Date-night in Toronto: Embracing the city’s sweet side

From romantic restaurants to late-night karaoke, here are our top picks for a couple’s getaway.

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Photo, Arthur Mola.
The Toronto Light Festival, in the Distillery District. Photo, Arthur Mola.

In partnership with Tourism Toronto.

Despite Canada’s reputation for being polite (read: reserved) and decent (read: a snooze), Torontonians can muster some serious passion. These spots reward that kind of fervor — though they’re all just as fun with a clutch of friends.

Get illuminated

The nice folks at the Distillery District’s Toronto Light Festival wanted to do something that would, in their words, “make winter not suck so much.” The solution: feature nearly two dozen light installations ranging from bright origami tigers to eggs you can climb into to a light show that features a trick pony and a stationary bike. If you’re inclined to take a cozy couple selfie (we reject the term “us-ie”), the installations — up till March 12 — make for a more interesting backdrop than the predictable heart sculpture at the Distillery’s east end. But with its cobblestone streets and Victorian feel, the Distillery is a charming date location any time of year. It’s also home to an unholy amount of chocolate: start with the award-winning bars at Soma, sip the wickedly dark hot chocolate from Cacao 70, then pop a few dulce de leche truffles from Maisonette — they’re shaped like skulls, which lends a certain till-death-do-us-part vibe to the day. Toronto Light Fest.

Get competitive

Fact: There is no relationship conflict that cannot be solved by slamming ping-pong balls at each other. So head on over to Spin. Located in a sprawling space along the nightclub-crammed King West strip, it boasts a dozen tables and late hours, in case you and your sweetheart are working out a particularly thorny issue. (The winner can buy house-made Pogos.) If, however, ping pong feels a smidge aggressive for your level of strife, you could instead sort things out over games of side-by-side Skee Ball at The Greater Good, where there’s also pinball, local beer, ’80s arcade games and slices of conciliatory pizza. But if you’d rather take time to talk stuff through (while flexing your competitive muscle), hundreds of board games at Snakes and Lattes will let you show off your vastly superior problem-solving skills. SPiN; The Greater Good; Snakes & Lattes.

Photo, Arthur Mola.
Photo, Arthur Mola.

Get botanical — and political

With its thousands of well-maintained plants in six temperature-controlled greenhouses, Allan Gardens Conservatory doesn’t exactly seem like a place where anything impolite has ever happened. But its prickly plants disguise an even pricklier past: This was where, in the 1890s, suffragettes founded the National Council of Women of Canada, and where, in the ’30s, thousands of war veterans gathered to demand better treatment, and where, in the ’60s, poets got high (one assumes) and held readings to challenge a bylaw prohibiting speeches in city parks. So, yes, absolutely, take your loved one here and admire the banana trees and orchids and cacti and jade. But then get down to planning a revolution. Toronto Botanical Garden.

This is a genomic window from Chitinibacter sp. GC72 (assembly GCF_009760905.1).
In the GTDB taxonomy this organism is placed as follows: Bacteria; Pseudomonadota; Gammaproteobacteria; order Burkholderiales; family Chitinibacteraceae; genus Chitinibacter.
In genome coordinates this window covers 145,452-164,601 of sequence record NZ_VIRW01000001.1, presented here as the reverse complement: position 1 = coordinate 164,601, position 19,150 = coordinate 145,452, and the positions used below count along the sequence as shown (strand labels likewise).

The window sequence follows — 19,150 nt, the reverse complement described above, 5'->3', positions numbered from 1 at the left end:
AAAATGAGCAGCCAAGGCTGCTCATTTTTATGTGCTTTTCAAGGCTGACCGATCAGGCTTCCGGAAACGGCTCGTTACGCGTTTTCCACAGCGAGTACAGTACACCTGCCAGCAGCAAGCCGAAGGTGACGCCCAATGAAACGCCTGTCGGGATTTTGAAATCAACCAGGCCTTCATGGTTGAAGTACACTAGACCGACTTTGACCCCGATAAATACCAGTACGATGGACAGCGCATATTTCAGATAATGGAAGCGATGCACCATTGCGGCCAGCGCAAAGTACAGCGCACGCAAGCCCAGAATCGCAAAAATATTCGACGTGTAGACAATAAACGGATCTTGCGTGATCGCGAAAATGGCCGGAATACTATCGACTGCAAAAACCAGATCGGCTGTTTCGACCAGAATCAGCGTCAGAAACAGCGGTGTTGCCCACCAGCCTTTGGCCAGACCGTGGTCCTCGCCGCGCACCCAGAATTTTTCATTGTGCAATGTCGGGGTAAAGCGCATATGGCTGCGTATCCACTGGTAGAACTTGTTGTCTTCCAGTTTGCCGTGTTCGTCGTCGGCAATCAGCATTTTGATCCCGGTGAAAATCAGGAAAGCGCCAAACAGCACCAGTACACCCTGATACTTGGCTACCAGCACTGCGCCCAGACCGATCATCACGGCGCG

Get crafty

There’s ample red-sauce-and-checkered-tablecloth traditionalism left in Little Italy, but the west-end neighbourhood also houses some of the most interesting and of-the-moment beers the city has to offer. Find them at Birreria Volo, a railcar-thin craft-beer hall that’s heavy on brick and candlelight and even heavier on farmhouse and sour ales. Servers will gamely guide you through the list, and 3-oz pours encourage DIY flights. If your date leans more towards spirits than suds, The Walton is just across the street and offers classic cocktails, well-chosen wines and a lovely, leafy back patio. Birreria Volo; The Walton.

Get romantic

Teeny Chabrol in tony Yorkville might just be the city’s most romantic restaurant. All the hallmarks of a quality date spot are present and accounted for: the lighting is soft, the décor is lovely—marble tables and twinkly chandeliers—the food is French, and space is tight (the better for grazing knees). Cheese and butter and splashes of wine are used with abandon, and the spectacular apple tarte is pretty much non-negotiable—it’s baked to order and arrives light, flaky and drowning in Calvados sabayon, which is when conversation stops and a whole bunch of unintelligible noises begin. Chabrol.

Get musical

There’s nothing like the sweet serenade of that special someone crooning Boyz II Men directly in your ear. (Or Mariah Carey. Or Prince. Or Ginuwine! You do you.) And the heart of Koreatown is home to plenty of karaoke bars that’ll get the job done — though we’re partial to XO Karaoke, conveniently located on top of Clinton’s Bar (for quick-fix liquid courage) and with a stacked catalogue of half a million songs. If you feel like a karaoke crawl, head to Freezone, which mercifully lets you eat outside food while you’re belting out the tunes, then end your evening at Gorhe Gorhe with a subtle setlist of Beyoncé’s “Baby Boy,” The Supreme’s “Baby Love” and Britney’s “…Baby One More Time.” 693 Bloor St. W., 721 Bloor St. W., 708 Bloor St. W.

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